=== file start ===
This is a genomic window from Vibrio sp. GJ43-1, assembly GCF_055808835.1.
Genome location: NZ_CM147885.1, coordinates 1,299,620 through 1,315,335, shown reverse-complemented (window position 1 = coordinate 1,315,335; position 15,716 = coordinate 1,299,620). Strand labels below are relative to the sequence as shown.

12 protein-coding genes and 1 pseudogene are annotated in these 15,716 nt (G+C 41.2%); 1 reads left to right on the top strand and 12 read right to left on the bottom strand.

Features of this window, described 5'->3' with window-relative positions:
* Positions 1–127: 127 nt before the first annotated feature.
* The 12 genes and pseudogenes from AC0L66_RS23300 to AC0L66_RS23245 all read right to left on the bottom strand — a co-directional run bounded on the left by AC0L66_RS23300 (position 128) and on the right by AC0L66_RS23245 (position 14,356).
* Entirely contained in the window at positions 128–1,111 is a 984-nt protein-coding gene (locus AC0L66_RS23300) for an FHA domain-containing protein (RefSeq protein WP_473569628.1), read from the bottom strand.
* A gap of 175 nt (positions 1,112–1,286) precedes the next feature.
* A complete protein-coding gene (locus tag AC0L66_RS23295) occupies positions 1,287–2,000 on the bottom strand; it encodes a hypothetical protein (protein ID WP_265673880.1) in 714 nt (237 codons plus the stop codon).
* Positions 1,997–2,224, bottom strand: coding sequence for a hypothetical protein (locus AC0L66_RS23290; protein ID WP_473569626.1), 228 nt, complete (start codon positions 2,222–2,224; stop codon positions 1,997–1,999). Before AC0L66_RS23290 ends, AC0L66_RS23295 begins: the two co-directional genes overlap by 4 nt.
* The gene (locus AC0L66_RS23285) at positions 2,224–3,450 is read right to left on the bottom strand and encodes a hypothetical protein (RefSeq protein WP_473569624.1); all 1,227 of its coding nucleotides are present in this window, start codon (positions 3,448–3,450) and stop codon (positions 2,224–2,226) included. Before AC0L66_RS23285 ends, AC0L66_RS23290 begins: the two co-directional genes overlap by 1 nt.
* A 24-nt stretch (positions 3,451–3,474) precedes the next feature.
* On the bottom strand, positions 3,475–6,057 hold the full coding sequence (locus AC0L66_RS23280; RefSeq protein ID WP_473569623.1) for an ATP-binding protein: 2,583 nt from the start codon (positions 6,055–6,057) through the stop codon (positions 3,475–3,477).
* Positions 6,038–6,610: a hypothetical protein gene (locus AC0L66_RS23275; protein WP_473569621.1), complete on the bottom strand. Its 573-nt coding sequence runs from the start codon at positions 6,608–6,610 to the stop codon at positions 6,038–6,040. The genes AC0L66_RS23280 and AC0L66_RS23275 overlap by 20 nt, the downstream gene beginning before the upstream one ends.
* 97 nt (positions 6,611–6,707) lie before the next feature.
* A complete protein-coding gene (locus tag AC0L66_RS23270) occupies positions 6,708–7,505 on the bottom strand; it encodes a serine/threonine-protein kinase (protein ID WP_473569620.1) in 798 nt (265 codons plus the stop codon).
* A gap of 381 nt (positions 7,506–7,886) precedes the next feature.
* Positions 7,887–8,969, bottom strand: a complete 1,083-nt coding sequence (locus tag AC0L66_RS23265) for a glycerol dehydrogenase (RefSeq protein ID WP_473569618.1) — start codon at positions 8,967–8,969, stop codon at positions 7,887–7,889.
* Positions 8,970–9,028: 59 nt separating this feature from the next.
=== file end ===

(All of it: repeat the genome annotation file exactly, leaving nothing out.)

This is a genomic window from Vibrio sp. GJ43-1, assembly GCF_055808835.1.
Genome location: NZ_CM147885.1, coordinates 1,299,620 through 1,315,335, shown reverse-complemented (window position 1 = coordinate 1,315,335; position 15,716 = coordinate 1,299,620). Strand labels below are relative to the sequence as shown.

12 protein-coding genes and 1 pseudogene are annotated in these 15,716 nt (G+C 41.2%); 1 reads left to right on the top strand and 12 read right to left on the bottom strand.

Features of this window, described 5'->3' with window-relative positions:
* Positions 1–127: 127 nt before the first annotated feature.
* The 12 genes and pseudogenes from AC0L66_RS23300 to AC0L66_RS23245 all read right to left on the bottom strand — a co-directional run bounded on the left by AC0L66_RS23300 (position 128) and on the right by AC0L66_RS23245 (position 14,356).
* Entirely contained in the window at positions 128–1,111 is a 984-nt protein-coding gene (locus AC0L66_RS23300) for an FHA domain-containing protein (RefSeq protein WP_473569628.1), read from the bottom strand.
* A gap of 175 nt (positions 1,112–1,286) precedes the next feature.
* A complete protein-coding gene (locus tag AC0L66_RS23295) occupies positions 1,287–2,000 on the bottom strand; it encodes a hypothetical protein (protein ID WP_265673880.1) in 714 nt (237 codons plus the stop codon).
* Positions 1,997–2,224, bottom strand: coding sequence for a hypothetical protein (locus AC0L66_RS23290; protein ID WP_473569626.1), 228 nt, complete (start codon positions 2,222–2,224; stop codon positions 1,997–1,999). Before AC0L66_RS23290 ends, AC0L66_RS23295 begins: the two co-directional genes overlap by 4 nt.
* The gene (locus AC0L66_RS23285) at positions 2,224–3,450 is read right to left on the bottom strand and encodes a hypothetical protein (RefSeq protein WP_473569624.1); all 1,227 of its coding nucleotides are present in this window, start codon (positions 3,448–3,450) and stop codon (positions 2,224–2,226) included. Before AC0L66_RS23285 ends, AC0L66_RS23290 begins: the two co-directional genes overlap by 1 nt.
* A 24-nt stretch (positions 3,451–3,474) precedes the next feature.
* On the bottom strand, positions 3,475–6,057 hold the full coding sequence (locus AC0L66_RS23280; RefSeq protein ID WP_473569623.1) for an ATP-binding protein: 2,583 nt from the start codon (positions 6,055–6,057) through the stop codon (positions 3,475–3,477).
* Positions 6,038–6,610: a hypothetical protein gene (locus AC0L66_RS23275; protein WP_473569621.1), complete on the bottom strand. Its 573-nt coding sequence runs from the start codon at positions 6,608–6,610 to the stop codon at positions 6,038–6,040. The genes AC0L66_RS23280 and AC0L66_RS23275 overlap by 20 nt, the downstream gene beginning before the upstream one ends.
* 97 nt (positions 6,611–6,707) lie before the next feature.
* A complete protein-coding gene (locus tag AC0L66_RS23270) occupies positions 6,708–7,505 on the bottom strand; it encodes a serine/threonine-protein kinase (protein ID WP_473569620.1) in 798 nt (265 codons plus the stop codon).
* A gap of 381 nt (positions 7,506–7,886) precedes the next feature.
* Positions 7,887–8,969, bottom strand: a complete 1,083-nt coding sequence (locus tag AC0L66_RS23265) for a glycerol dehydrogenase (RefSeq protein ID WP_473569618.1) — start codon at positions 8,967–8,969, stop codon at positions 7,887–7,889.
* Positions 8,970–9,028: 59 nt separating this feature from the next.